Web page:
First solo Chinese tourists arrive in Taiwan
Tuesday 28 June 2011
Nearly 300 solo Chinese travellers arrived in Taiwan on Tuesday, officials said, the first individual tourists from the mainland in more than half a century after Taipei lifted a long-standing ban.
Travel between Taiwan and China stopped at the end of the civil war in 1949, and mainland tourists were previously only allowed to visit Taiwan in groups due to official concerns they might overstay their visas to work illegally.
Individual Chinese tourists are expected to generate up to Tw$19.5 billion ($673 million) in additional tourism income each year, according to authorities, providing a significant boost to the holiday industry in Taiwan.
The tourists from Beijing, Shanghai and the city of Xiamen, on the southeast coast, were greeted with aboriginal dances, gifts and snacks when they landed in three Taiwanese cities in the late morning.
"The opening of solo mainland tourists will give a new boost to Taipei city's tourism development," said municipal tourism chief Chao Hsin-ping at a welcoming ceremony at the Taipei airport.
More than 170,000 mainlanders are expected to visit the capital city on solo trips each year, generating at least Tw$2.4 billion in revenue, she said.
Initially, Taiwan will allow 500 individual arrivals from the three cities per day, in the hopes that the visitors will help promote peace across the Strait.
"This is my second trip to Taiwan and I want to visit the bookstores and see more of Taiwanese culture this time," said Yan Ting, a 27-year-old woman from Xiamen, who was visiting the towering Taipei 101 skyscraper.
Maa Shaw-chang, deputy secretary-general to Taiwan's quasi-official Straits Exchange Foundation, told AFP last week: "The Chinese tourists will all be peace ambassadors."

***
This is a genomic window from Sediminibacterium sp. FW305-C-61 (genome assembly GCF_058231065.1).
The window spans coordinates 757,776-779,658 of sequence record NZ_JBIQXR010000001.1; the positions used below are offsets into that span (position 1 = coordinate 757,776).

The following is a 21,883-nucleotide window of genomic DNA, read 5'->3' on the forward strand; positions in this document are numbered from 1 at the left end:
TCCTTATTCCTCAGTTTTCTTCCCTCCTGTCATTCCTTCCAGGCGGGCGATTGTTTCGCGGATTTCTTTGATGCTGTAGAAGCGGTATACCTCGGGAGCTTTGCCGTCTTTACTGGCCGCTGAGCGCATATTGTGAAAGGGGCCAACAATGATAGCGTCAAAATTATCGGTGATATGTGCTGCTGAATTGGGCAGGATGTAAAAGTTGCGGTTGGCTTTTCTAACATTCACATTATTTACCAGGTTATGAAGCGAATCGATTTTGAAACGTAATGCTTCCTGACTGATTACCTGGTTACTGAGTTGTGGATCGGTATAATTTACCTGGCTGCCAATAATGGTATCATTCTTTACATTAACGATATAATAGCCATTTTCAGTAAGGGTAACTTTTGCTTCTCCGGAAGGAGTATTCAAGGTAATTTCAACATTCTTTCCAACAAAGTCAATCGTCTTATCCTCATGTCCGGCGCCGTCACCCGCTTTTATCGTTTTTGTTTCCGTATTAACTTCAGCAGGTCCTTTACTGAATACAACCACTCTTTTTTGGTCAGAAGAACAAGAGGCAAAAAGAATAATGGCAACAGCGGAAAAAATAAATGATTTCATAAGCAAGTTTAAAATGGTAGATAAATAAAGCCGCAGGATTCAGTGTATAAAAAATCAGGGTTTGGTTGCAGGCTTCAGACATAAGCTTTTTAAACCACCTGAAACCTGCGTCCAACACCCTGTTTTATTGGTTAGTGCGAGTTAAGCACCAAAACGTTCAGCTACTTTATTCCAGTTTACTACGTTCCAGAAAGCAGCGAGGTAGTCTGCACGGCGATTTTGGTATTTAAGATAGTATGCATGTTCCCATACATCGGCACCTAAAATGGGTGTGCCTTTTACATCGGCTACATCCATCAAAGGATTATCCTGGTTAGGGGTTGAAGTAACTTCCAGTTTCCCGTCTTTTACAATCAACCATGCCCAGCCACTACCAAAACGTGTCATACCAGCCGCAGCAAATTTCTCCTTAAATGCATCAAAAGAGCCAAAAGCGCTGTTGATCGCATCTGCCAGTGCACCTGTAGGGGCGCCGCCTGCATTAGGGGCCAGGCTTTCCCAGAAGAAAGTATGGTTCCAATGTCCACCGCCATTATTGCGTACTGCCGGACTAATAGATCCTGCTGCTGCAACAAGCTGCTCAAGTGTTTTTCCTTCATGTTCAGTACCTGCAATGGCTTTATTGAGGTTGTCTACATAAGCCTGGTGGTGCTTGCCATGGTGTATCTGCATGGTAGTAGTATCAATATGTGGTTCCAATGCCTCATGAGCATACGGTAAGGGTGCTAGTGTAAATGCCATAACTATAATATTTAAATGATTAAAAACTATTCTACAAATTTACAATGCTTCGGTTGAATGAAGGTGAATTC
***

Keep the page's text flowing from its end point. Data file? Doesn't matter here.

Ma Zhiqiang, general manager of the Xiamen Chunhui International Travel Service, said young and middle-aged people would be most drawn to individual travel.
"Young backpackers don't like to be restricted to group tour schedules and they prefer to avoid crowded scenic spots and choose personalised itineraries," Ma said.
Taiwan's United Daily News reported Saturday that solo Chinese tourists may be allowed to visit the island's parliament.
Travel between the two sides has boomed since Beijing-friendly President Ma Ying-jeou came to power in 2008 in Taiwan, pledging to boost trade links and tourism.
A blanket ban on mainland Chinese travel to Taiwan was lifted by the two sides the same year.
Last year, more than 1.63 million Chinese visited Taiwan - most of them on organised group tours - a rise of 67 percent from a year before, making China the biggest source of visitors to the island, according to Taipei.
Beijing still considers self-ruled Taiwan part of its territory awaiting reunification, by force if necessary.
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